Lucy Lake's (2018) Biomimicry inspired carbon fiber racing oar has seen her placed second in the Engineering category of the 2019 BHP Foundation Science and Engineering Awards.
Lucy designed the racing oar to improve rowing efficiency and power. The design aims to reduce drag and enhance performance. “This is the third phase of oar design, following on from timber oars, laminated oars and now introducing biomimicry inspired design,” Lucy explained.
Lucy was one of only four students who qualified to attend the International Science and Engineering Fair (ISEF) Finals to be held in Arizona. Over 1800 high school students from 75 countries, regions and territories are given the opportunity to showcase their independent research.
Fellow Barker student, James Casey-Brown (2018), was placed 3rd in the Engineering category for his minimally obtrusive 'Surf-Safe' swimming device designed to be activated when a swimmer in the surf is at risk of drowning.
James said he had designed and produced a piece of equipment to prevent drowning in the surf through an inflation device situated around the waist. "The device has been deliberately designed so that users do not feel stigmatised as unable to swim, encouraging them to use the ‘Surf Safe’ device," he said.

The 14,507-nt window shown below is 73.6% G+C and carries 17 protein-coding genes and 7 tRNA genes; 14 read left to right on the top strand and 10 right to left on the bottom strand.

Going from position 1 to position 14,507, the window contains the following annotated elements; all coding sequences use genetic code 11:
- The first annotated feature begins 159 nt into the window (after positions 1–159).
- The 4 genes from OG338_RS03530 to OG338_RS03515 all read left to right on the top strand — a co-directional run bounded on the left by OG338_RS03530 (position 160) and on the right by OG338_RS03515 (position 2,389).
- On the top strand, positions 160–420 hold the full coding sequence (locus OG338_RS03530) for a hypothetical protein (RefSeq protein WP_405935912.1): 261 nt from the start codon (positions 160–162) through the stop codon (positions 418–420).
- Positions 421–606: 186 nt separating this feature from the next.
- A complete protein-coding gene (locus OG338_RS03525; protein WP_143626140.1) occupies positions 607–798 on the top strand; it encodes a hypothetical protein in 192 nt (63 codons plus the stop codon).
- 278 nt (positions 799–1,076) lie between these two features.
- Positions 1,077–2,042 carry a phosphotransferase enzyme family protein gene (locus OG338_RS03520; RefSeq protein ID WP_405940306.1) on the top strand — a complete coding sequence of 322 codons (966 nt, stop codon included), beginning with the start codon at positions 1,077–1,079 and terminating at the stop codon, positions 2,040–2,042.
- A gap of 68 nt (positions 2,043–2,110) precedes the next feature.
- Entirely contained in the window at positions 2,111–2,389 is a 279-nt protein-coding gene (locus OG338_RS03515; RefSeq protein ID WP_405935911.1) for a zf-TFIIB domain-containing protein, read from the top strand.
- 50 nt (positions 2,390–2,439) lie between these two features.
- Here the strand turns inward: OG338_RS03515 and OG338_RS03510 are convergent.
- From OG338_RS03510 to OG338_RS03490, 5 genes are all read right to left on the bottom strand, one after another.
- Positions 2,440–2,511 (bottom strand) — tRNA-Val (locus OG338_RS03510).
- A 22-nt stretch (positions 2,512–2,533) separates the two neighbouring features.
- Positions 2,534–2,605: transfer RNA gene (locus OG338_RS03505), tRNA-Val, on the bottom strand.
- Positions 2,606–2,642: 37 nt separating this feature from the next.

The BHP Foundation Science and Engineering Awards are a partnership between the BHP Foundation, CSIRO, the Australian Science Teachers Association and each state and territory Science Teachers Association.
Since 1981, the awards have been recognising student excellence.
In 2018 Oliver Nicholls (2017) was awarded 1st place in the Engineering category at the BHP Billiton Foundation Science and Engineering Awards for his autonomous robotic window cleaner, going on to achieve further worldwide recognition at the ISEF with another win in his category.